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Trees & Tree Roots

Learn how tree roots can negatively affect your Grand Junction, Colorado, foundation.

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Your foundation is perhaps the most important structure in your entire home. It keeps your house upright from the surrounding soil, as well as prevents it from collapsing altogether. You might not think such an important structure will ever face any damage, but it is far more susceptible to shifting, settling, and cracking than you might think. 
 
One pressing issue that can cause your foundation to settle is growing tree roots. These roots can upset the soil surrounding your foundation and cause the foundation itself to settle, shift, or even crack. Let’s take a closer look into how tree roots can create foundation damage, various problem signs you can watch out for, and how Foundation Repair of Western Colorado’s powerful solutions can help below. 

foundation repair and tree planting

Common Causes of Foundation Damage 

 
 Hydrostatic Pressure 
 
In Grand Junction, Colorado, the soil surrounding your foundation is prone to absorbing a lot of water. That’s especially true during the spring when both melted snows and harsh rainstorms can add plenty of moisture to this vulnerable soil. This soil can only take on so much water before it starts to cause a problem. 
 
All that added water weight can increase the pressure against your foundation, which can cause it to shift or even crack altogether. This is known as hydrostatic pressure and is, unfortunately, a common phenomenon that affects homes all around the world. 
 
Hydrostatic pressure can take on another form as well. The water in your soil may also seep through your concrete foundation’s pores and become trapped for a time. If these droplets are still trapped come winter, they will likely freeze over and expand. This can then cause the foundation to crack from within. 
 
The Clay Bowl Effect 
 
Your current foundation damage might very well be the result of a common construction mistake that occurs when the foundation is first built. When contractors go about building a new home, they will dig a large hole where they plan to lay down the foundation and either a crawl space or a basement. 
 
Once these components are set in place, there is typically some space left around the basement or crawl space. The contractors will then backfill some of the soil they originally dug up back into this space. This then creates a “clay bowl” of sorts encompassing your foundation and your basement or crawl space.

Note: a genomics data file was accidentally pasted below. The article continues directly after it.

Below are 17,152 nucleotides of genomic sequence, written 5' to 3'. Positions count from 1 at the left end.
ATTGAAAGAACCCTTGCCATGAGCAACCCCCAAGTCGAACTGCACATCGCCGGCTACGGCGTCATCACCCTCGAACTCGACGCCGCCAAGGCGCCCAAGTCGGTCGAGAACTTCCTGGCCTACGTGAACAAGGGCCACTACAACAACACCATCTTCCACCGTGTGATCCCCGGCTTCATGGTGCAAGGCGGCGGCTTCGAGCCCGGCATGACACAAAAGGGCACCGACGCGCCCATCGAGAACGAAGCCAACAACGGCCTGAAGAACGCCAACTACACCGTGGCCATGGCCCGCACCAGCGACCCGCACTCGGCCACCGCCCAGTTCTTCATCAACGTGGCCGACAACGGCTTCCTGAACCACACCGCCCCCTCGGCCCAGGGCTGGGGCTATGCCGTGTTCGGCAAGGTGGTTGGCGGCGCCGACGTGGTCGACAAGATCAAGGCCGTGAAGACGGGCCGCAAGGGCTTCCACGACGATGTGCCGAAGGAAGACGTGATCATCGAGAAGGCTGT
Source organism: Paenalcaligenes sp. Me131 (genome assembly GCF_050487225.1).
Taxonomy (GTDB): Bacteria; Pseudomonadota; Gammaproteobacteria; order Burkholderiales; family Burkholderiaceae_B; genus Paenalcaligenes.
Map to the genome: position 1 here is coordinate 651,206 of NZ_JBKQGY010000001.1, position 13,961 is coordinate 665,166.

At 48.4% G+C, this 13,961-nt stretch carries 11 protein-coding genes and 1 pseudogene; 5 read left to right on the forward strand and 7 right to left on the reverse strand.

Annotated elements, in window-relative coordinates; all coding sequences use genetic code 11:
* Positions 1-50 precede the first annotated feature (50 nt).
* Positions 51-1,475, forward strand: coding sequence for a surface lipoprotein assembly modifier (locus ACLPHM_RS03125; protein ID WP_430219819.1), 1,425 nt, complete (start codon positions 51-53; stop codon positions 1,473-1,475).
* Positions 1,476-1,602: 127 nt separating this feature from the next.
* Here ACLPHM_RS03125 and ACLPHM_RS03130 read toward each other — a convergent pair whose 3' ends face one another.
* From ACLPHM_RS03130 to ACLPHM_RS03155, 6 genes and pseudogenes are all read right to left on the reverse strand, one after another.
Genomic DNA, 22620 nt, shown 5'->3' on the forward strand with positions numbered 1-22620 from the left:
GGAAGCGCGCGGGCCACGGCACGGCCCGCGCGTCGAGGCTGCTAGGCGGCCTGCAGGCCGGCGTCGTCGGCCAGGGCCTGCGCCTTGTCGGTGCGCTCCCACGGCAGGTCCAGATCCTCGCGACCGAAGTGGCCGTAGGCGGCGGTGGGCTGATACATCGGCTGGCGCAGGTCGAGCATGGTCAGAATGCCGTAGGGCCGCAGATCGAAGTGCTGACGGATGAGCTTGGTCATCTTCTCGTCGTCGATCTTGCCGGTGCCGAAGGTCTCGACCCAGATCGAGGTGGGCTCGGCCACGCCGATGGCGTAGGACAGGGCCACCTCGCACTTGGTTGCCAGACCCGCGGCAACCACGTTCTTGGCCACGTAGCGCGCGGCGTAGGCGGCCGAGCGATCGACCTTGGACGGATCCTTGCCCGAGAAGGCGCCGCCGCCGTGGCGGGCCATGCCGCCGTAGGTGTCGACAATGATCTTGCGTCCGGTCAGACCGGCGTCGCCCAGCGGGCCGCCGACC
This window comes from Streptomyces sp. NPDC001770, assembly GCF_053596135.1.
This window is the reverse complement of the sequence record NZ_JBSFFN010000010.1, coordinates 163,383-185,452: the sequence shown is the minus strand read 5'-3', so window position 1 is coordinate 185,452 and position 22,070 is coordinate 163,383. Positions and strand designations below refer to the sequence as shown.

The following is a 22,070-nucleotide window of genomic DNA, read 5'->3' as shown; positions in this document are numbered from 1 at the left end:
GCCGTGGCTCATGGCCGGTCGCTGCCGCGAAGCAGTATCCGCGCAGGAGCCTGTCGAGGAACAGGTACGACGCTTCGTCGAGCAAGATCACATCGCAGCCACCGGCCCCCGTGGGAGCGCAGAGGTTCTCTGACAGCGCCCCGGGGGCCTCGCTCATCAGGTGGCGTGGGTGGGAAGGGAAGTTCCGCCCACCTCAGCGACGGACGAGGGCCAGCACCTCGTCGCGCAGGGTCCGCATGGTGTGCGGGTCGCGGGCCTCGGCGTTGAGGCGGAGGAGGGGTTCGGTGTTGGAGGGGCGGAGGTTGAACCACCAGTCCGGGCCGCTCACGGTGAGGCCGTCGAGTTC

According to the Soil Science Society of America, Colorado has mostly clay and sandy loam soils, which makes the name even more accurate. However, the “bowl” does not need to solely be made up of clay for this effect to take place. After disturbing the soil, it will be much looser than it once was. The soil is then more susceptible to washing out during any particularly harsh storms or when the snow begins to melt. This can then cause your foundation to settle, shift from its original position, or crack apart. 

Trees & Roots 

The large tree in your front yard may give your home shade and add to your landscape, however, it could also be inadvertently causing issues with your foundation in Grand Junction, Colorado. This can be distressing for any homeowner, especially if you want to keep the tree in your yard. 
 
Contrary to popular belief, it is not the tree itself that causes foundation damage. Rather, it is the work of the roots shifting and moving out the supporting soils underneath. Even new roots can cause a surprising amount of damage. Essentially, a tree’s roots can grow out enough to reach the soils around your foundation and start to negatively impact its structural integrity. The roots themselves are not powerful enough to break through the concrete on their own. If your concrete foundation has already been damaged by some other cause, it may then grow up through the cracks and create even more complicated issues.